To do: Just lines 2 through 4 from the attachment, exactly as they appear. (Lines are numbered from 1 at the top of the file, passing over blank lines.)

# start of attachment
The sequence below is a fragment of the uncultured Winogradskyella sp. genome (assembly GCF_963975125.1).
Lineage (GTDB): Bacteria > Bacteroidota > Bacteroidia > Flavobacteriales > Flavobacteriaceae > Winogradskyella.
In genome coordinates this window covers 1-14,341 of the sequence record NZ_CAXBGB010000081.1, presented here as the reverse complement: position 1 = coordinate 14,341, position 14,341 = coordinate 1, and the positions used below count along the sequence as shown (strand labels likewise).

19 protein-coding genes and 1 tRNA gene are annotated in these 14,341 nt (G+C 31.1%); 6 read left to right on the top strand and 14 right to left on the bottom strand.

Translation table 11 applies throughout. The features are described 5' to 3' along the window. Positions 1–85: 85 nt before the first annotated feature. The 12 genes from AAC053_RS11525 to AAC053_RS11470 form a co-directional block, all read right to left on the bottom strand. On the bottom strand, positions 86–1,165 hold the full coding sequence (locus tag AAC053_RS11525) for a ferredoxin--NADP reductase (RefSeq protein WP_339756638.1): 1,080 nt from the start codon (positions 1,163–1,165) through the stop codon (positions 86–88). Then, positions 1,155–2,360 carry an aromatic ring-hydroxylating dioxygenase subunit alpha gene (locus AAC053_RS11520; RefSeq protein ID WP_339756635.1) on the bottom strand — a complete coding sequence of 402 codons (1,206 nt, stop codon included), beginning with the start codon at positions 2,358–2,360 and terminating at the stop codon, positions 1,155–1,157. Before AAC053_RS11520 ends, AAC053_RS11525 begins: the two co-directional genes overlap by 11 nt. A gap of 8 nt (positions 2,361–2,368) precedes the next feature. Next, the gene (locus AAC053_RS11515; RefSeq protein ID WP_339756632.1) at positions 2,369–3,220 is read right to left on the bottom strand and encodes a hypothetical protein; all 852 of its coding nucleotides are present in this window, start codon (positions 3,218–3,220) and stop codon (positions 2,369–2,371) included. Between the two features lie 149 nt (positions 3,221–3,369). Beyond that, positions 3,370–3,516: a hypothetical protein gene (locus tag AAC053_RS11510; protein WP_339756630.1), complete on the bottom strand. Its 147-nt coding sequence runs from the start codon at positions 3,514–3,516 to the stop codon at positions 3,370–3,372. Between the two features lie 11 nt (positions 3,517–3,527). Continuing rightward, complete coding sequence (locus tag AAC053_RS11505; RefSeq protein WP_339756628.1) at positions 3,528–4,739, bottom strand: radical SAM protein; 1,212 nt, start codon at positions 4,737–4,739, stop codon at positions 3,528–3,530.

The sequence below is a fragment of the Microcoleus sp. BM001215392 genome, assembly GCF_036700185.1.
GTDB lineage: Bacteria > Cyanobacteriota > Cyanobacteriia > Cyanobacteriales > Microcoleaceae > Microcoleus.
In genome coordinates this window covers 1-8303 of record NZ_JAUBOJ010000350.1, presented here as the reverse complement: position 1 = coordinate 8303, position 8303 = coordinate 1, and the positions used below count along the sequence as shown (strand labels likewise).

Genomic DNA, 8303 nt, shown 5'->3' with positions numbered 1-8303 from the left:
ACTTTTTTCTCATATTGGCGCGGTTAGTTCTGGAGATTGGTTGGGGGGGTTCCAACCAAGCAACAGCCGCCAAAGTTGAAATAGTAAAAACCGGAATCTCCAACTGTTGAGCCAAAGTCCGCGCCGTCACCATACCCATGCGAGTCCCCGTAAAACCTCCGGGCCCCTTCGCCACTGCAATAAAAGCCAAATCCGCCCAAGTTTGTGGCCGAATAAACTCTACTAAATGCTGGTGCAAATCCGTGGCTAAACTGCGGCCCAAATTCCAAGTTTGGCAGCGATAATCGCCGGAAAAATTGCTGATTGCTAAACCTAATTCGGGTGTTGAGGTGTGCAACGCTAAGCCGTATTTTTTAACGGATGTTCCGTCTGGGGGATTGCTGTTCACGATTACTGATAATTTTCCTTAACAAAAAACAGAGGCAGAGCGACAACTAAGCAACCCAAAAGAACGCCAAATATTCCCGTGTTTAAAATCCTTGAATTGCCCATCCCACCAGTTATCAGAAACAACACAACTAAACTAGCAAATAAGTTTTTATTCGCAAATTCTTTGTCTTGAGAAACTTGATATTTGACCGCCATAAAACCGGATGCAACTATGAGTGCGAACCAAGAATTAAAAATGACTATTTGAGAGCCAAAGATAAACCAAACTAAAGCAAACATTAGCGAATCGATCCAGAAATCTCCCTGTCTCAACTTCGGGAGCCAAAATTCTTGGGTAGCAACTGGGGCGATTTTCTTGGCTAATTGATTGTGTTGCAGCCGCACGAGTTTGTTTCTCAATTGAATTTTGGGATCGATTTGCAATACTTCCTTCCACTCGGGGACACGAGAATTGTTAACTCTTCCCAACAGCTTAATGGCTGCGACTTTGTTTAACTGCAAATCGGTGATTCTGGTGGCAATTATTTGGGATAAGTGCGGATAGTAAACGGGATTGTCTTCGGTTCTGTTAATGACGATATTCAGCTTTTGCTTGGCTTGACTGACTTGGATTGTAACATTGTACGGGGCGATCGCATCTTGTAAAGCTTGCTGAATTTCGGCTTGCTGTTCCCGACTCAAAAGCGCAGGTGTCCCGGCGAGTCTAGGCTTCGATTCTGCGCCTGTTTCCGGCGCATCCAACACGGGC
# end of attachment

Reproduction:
Lineage (GTDB): Bacteria > Bacteroidota > Bacteroidia > Flavobacteriales > Flavobacteriaceae > Winogradskyella.
In genome coordinates this window covers 1-14,341 of the sequence record NZ_CAXBGB010000081.1, presented here as the reverse complement: position 1 = coordinate 14,341, position 14,341 = coordinate 1, and the positions used below count along the sequence as shown (strand labels likewise).

19 protein-coding genes and 1 tRNA gene are annotated in these 14,341 nt (G+C 31.1%); 6 read left to right on the top strand and 14 right to left on the bottom strand.